Celebration of Life

Each of us will face final days on this earth, and each of us will face the loss of people we love. While we can’t change this fact, there’s plenty we can do to improve end-of-life quality and to memorialize those we’ve lost.

Laying a loved one to rest can be tough. When it happens, the bereaved are left with the difficult task of resuming “normal” lives that feel anything but normal.
Before that, during the end-of-life journey, families sometimes place their loved ones in hospice care, which strives to make life better for people before their time on earth ends. Once a loved one has passed away, they’re remembered during a funeral or memorial service, a time-honored way to honor a life that has ended. It’s a time to cherish special aspects and moments of a loved one’s life and it also helps loved ones to cope with confusing and oftentimes overwhelming emotions of loss.
Beautiful flowers bring healing and comfort to any type of memorial service, and a monument not only marks a final resting place, but it lets everyone know that a person has lived.
Fortunately, there are experts here in our region who can guide you through what may be a daunting time in your life.


Hospice care addresses the needs of the terminally ill and their surviving family. The goal of a hospice center is to make life better for a patient before it ends, and provide follow-up care to the patient’s family with phone calls, letters and support groups. Hospice is about celebrating life and embracing the final chapter.
If there were a phrase to define Hospice Care of America (HCA) at 3815 N. Mulford Road, Rockford, it would be “kind and caring.”
HCA’s team of professionals includes physicians, nurse practitioners, pharmacists, nurses, social workers, a chaplain, nurse aides, support staff and many volunteers. Chief Medical Officer Mike Werckle does house calls every day and is accompanied most days by medical and pharmacy students from the University of Illinois College of Medicine and Pharmacy.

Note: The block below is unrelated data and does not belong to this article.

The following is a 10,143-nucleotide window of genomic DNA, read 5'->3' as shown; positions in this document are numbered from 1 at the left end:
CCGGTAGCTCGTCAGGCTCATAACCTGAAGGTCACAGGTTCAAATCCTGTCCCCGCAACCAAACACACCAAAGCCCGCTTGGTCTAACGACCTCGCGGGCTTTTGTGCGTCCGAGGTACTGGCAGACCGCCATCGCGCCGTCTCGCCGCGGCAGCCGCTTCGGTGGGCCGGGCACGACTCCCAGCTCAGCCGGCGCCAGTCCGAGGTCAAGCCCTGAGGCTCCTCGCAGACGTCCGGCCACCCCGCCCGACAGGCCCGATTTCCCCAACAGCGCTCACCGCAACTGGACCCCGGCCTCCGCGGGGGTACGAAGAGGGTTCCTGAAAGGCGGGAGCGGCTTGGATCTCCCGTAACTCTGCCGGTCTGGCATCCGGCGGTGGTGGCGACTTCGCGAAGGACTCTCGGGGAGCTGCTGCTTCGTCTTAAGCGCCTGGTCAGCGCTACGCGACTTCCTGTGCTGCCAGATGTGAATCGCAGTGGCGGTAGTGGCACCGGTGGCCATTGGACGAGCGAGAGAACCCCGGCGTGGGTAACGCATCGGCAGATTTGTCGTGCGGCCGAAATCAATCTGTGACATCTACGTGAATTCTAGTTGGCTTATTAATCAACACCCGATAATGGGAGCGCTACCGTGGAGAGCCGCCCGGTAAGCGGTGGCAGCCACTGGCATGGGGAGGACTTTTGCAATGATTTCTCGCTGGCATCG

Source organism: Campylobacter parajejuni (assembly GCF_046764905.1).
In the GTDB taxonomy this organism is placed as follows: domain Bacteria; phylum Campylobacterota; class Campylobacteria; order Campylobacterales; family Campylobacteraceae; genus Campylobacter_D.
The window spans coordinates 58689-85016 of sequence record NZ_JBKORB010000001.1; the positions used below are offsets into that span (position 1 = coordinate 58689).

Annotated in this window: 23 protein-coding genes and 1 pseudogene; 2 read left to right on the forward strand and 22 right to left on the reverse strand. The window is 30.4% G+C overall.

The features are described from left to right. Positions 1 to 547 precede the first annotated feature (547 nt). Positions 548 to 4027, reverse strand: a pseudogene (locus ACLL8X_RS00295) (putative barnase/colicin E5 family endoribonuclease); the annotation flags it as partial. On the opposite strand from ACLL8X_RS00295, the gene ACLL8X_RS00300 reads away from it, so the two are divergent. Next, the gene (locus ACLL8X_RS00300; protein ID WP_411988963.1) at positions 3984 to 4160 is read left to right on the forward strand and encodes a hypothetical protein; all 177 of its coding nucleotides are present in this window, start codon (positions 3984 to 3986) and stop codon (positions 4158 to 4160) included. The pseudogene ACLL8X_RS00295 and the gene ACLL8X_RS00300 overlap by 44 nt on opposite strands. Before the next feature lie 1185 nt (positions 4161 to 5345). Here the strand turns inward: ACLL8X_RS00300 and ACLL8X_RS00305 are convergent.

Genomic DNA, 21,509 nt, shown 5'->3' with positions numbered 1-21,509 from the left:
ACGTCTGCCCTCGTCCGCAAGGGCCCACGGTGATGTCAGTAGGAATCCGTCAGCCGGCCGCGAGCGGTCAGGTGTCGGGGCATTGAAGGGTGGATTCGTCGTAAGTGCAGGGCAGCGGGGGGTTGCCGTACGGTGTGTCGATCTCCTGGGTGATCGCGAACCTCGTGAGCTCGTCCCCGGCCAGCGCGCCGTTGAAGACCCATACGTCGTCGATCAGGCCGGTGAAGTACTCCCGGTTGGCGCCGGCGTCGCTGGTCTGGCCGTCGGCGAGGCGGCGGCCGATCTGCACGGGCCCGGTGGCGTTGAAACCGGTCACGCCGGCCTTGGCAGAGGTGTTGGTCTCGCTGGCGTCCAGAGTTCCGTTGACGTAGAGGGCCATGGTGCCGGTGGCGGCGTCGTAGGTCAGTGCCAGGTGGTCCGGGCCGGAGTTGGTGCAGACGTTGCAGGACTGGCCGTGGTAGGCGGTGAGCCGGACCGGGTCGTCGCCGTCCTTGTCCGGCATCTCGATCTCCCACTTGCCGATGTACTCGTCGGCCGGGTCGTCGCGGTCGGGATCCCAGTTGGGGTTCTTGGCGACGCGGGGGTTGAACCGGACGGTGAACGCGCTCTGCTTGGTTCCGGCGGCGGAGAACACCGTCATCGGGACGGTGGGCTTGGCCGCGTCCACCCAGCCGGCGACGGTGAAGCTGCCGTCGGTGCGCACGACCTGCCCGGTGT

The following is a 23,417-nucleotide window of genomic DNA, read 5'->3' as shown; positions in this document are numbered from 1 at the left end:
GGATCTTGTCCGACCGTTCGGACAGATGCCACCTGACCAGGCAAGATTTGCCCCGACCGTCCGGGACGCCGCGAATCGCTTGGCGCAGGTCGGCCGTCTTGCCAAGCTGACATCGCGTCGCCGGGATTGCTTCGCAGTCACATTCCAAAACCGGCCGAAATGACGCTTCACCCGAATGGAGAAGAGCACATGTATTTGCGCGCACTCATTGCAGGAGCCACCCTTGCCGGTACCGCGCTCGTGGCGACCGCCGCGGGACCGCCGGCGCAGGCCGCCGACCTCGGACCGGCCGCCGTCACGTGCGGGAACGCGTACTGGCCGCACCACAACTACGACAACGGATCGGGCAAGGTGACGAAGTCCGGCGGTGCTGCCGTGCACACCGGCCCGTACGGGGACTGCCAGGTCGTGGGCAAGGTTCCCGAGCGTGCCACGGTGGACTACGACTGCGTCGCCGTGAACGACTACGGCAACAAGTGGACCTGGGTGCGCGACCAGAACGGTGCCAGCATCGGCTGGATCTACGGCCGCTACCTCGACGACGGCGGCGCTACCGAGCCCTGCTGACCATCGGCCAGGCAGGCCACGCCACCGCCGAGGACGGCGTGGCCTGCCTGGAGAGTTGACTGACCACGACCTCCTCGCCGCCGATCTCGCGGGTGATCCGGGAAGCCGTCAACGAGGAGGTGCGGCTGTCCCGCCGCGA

Hospice is essentially a free benefit of Medicare, Medicaid and most insurance plans. HCA not only provides the care, but also the medicines, medical supplies, medical equipment, oxygen and whatever else is needed to care for each patient’s particular illness.
HCA also helps patients and their families understand that even though death can lead to sadness, anger and pain, it can also lead to hope. Hope that hospice will enable a patient to live their lives to the fullest.
When there is no longer a cure for a patient’s terminal illness, HCA is available to offer care, comfort, education and someone who will listen. HCA also provides hospice care wherever a person lives, whether it’s at home, a nursing home or assisted living facility.
Quality of life is HCA’s goal and their motto is “live every day.” A cancer patient on HCA hospice once said, “Fatal isn’t the worst outcome. Not living is the worst outcome.”
Northern Illinois Hospice, 4215 Newburg Road, Rockford, is the region’s first hospice, and it’s been supporting terminally ill patients and their loved ones for nearly 40 years.
“Some people mistakenly think NIH just cares for individuals for the final days of life,” says Jolene Smith, marketing and community relation’s director at NIH. “While that’s true sometimes, many more NIH patients use our services for months. Hospice can stay alongside you from the time of terminal diagnosis to death.”
After six months, Smith says there’s a re-certification with a doctor to make sure the patient is still hospice appropriate.
“We’ve had some patients use our services for years,” she says. Not only does NIH provide care, they also allow patients to live their normal, active lives.
“We had a patient who wanted to fish before he died, so the nurse worked through our local Fish-Abled Foundation to get a boat donated and an experienced fisherman to take him to a place where he’d catch a fish,” Smith says. “People think hospice means ‘I’m going to die’ and they get scared. But, our team of staff and volunteers work to make today the best day possible for our patients and families.”